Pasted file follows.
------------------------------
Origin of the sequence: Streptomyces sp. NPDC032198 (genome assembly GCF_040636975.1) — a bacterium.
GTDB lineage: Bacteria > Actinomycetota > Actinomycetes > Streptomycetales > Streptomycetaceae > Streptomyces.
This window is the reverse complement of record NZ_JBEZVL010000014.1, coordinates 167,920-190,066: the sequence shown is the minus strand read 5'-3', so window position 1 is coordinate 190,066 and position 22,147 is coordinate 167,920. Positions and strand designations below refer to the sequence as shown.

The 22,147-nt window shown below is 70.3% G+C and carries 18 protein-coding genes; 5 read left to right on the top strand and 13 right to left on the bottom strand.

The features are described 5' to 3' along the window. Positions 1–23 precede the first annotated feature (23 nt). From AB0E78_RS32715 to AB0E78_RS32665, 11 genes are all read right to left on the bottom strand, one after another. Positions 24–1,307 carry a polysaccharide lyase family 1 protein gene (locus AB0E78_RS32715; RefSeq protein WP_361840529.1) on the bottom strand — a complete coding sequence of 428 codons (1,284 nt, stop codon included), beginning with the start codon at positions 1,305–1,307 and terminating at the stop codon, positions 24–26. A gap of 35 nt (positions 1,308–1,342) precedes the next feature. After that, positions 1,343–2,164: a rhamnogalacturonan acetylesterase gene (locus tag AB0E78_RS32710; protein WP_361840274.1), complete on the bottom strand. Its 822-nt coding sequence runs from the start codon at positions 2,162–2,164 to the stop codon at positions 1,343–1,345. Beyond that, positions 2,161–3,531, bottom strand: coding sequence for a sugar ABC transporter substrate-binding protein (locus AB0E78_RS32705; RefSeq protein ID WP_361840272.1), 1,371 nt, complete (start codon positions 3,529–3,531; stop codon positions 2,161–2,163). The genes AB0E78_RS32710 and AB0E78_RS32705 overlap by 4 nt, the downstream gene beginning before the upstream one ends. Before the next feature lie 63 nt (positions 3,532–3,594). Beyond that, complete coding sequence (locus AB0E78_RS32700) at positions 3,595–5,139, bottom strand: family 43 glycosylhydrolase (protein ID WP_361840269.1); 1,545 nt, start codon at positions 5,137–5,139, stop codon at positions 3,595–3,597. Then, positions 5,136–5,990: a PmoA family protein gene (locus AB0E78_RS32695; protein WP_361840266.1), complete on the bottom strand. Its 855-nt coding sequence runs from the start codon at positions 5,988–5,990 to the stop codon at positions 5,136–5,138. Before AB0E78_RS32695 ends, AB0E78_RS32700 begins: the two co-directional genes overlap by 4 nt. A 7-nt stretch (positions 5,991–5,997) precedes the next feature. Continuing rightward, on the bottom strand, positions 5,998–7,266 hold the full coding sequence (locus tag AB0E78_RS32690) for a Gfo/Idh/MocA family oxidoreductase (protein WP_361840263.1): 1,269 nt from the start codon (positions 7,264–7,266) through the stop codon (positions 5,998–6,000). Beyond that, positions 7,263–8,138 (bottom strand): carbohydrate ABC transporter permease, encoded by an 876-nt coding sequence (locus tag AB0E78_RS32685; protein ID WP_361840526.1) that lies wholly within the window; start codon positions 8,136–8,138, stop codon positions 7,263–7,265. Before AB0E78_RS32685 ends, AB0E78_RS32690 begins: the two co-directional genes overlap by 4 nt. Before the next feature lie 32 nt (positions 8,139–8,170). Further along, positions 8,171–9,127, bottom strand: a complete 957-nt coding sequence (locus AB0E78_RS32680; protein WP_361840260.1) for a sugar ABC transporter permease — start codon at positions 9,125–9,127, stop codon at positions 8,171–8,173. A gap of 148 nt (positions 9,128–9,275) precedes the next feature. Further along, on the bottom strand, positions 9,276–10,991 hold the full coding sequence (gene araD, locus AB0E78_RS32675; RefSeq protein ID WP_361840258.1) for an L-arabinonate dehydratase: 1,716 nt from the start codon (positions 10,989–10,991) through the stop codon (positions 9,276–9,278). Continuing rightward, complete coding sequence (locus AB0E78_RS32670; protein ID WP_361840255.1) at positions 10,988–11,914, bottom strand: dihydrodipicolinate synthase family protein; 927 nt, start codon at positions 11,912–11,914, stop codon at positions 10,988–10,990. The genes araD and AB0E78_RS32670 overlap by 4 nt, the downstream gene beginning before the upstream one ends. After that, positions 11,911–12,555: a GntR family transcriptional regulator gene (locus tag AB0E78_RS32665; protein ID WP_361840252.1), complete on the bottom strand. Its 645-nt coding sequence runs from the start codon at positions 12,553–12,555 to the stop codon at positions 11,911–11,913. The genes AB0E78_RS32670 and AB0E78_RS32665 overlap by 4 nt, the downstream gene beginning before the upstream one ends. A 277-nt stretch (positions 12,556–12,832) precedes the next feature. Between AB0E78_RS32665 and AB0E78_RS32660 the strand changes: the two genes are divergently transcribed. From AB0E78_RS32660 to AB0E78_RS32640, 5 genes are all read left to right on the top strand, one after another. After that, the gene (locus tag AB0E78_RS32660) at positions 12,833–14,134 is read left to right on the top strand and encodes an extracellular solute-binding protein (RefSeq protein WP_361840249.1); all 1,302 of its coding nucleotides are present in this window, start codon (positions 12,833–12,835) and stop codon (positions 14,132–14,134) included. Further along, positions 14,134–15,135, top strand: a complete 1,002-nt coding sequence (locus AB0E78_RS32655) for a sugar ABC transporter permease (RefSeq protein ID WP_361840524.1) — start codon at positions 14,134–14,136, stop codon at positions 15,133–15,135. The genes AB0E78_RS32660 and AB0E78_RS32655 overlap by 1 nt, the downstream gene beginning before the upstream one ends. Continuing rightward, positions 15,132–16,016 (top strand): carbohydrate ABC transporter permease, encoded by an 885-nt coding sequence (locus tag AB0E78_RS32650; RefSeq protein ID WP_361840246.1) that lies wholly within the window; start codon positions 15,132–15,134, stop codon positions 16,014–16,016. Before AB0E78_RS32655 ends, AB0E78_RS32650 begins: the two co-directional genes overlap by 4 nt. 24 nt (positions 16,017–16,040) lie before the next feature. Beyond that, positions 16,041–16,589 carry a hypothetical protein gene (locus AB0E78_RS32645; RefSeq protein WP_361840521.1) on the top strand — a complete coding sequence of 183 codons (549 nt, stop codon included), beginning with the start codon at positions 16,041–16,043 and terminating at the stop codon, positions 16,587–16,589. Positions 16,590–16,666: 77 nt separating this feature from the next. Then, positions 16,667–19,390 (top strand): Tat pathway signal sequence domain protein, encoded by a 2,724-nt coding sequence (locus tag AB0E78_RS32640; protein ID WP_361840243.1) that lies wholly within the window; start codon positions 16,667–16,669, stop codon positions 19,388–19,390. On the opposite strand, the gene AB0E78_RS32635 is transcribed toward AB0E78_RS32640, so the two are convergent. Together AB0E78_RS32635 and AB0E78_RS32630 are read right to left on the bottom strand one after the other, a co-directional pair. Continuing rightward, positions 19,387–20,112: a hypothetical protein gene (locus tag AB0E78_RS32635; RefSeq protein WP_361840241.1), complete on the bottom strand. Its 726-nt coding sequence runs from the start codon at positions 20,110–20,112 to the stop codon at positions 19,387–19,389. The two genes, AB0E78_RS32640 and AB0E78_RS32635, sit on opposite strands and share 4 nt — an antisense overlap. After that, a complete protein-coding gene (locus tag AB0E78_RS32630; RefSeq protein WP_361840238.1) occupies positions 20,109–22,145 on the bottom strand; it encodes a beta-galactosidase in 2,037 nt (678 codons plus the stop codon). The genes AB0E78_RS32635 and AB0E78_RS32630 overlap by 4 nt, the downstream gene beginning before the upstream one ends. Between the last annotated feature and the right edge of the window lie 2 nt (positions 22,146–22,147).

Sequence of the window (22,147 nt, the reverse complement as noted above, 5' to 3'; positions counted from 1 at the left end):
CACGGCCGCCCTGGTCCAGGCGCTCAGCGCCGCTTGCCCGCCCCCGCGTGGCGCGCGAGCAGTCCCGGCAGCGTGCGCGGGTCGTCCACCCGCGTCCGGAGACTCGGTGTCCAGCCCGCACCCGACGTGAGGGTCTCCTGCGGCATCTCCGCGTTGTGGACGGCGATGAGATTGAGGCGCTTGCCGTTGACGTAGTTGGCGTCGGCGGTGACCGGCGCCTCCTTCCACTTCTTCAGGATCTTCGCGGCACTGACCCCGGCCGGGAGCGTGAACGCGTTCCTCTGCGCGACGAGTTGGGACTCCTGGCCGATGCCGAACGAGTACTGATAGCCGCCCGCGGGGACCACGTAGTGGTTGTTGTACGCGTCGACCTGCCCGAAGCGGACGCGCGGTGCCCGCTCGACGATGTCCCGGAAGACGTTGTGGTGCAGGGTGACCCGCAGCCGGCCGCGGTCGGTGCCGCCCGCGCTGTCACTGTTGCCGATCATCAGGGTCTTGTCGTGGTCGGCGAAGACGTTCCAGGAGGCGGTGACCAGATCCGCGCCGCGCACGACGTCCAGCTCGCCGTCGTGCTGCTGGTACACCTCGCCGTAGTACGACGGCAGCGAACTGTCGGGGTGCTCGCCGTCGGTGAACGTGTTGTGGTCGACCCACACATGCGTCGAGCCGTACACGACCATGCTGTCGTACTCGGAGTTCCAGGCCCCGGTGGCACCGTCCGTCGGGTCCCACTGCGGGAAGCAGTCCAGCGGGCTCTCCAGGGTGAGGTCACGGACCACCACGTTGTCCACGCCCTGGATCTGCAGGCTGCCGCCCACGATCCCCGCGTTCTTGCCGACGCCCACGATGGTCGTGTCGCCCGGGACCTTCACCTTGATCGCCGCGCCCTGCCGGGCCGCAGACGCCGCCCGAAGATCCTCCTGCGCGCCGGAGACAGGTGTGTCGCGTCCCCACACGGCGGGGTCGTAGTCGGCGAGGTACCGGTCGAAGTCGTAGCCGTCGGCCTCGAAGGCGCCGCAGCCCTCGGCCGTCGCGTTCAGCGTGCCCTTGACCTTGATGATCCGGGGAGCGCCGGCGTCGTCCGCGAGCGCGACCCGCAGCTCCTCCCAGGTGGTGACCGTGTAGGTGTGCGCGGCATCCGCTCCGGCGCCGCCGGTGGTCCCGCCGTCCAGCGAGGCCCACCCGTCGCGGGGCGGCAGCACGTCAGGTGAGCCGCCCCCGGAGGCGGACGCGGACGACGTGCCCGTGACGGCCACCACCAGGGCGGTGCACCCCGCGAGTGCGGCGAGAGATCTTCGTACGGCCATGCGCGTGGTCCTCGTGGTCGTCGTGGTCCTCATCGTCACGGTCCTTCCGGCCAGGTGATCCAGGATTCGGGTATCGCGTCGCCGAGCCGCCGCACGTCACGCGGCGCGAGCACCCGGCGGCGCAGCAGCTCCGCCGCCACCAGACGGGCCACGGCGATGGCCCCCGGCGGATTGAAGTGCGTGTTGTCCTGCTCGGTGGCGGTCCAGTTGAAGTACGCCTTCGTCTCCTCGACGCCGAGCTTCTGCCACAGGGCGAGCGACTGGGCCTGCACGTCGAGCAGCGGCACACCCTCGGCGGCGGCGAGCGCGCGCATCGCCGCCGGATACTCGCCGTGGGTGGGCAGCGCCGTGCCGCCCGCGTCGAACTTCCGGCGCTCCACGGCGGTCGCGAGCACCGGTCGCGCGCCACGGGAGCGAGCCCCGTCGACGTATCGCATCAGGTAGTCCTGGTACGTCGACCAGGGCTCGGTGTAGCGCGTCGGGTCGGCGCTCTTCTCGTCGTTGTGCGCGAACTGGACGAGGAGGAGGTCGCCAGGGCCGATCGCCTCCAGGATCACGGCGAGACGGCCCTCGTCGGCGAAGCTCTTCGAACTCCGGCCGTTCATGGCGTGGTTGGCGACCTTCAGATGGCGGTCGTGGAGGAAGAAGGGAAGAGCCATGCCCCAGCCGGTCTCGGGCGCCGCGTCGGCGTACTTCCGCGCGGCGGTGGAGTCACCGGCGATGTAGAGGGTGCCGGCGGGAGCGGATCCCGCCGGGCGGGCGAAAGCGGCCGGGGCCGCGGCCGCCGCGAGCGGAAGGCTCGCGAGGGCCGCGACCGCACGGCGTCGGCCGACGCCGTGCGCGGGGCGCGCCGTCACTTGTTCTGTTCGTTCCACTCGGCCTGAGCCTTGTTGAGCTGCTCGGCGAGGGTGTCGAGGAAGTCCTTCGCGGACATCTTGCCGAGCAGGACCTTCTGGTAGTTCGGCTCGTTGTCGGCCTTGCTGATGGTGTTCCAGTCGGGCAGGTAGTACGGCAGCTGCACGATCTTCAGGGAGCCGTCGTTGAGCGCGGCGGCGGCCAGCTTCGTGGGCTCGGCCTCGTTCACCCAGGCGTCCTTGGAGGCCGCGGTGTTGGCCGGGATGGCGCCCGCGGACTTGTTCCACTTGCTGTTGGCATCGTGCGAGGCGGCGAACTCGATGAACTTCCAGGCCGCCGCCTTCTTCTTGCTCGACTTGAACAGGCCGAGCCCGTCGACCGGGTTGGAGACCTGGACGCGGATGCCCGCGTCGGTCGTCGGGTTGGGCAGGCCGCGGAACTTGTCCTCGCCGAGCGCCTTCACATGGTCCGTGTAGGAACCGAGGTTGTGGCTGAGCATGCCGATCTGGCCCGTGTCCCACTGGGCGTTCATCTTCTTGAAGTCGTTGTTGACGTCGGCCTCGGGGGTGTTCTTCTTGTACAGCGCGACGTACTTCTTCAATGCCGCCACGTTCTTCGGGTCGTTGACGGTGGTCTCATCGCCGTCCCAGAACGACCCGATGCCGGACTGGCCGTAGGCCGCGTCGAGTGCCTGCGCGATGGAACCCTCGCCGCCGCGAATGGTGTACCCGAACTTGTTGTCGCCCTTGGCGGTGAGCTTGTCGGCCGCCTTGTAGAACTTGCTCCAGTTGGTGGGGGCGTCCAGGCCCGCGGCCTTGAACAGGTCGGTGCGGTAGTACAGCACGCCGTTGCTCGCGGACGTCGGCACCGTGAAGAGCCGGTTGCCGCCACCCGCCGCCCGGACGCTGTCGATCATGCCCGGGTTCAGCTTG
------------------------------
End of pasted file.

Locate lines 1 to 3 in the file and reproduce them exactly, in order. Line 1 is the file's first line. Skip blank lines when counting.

Origin of the sequence: Streptomyces sp. NPDC032198 (genome assembly GCF_040636975.1) — a bacterium.
GTDB lineage: Bacteria > Actinomycetota > Actinomycetes > Streptomycetales > Streptomycetaceae > Streptomyces.
This window is the reverse complement of record NZ_JBEZVL010000014.1, coordinates 167,920-190,066: the sequence shown is the minus strand read 5'-3', so window position 1 is coordinate 190,066 and position 22,147 is coordinate 167,920. Positions and strand designations below refer to the sequence as shown.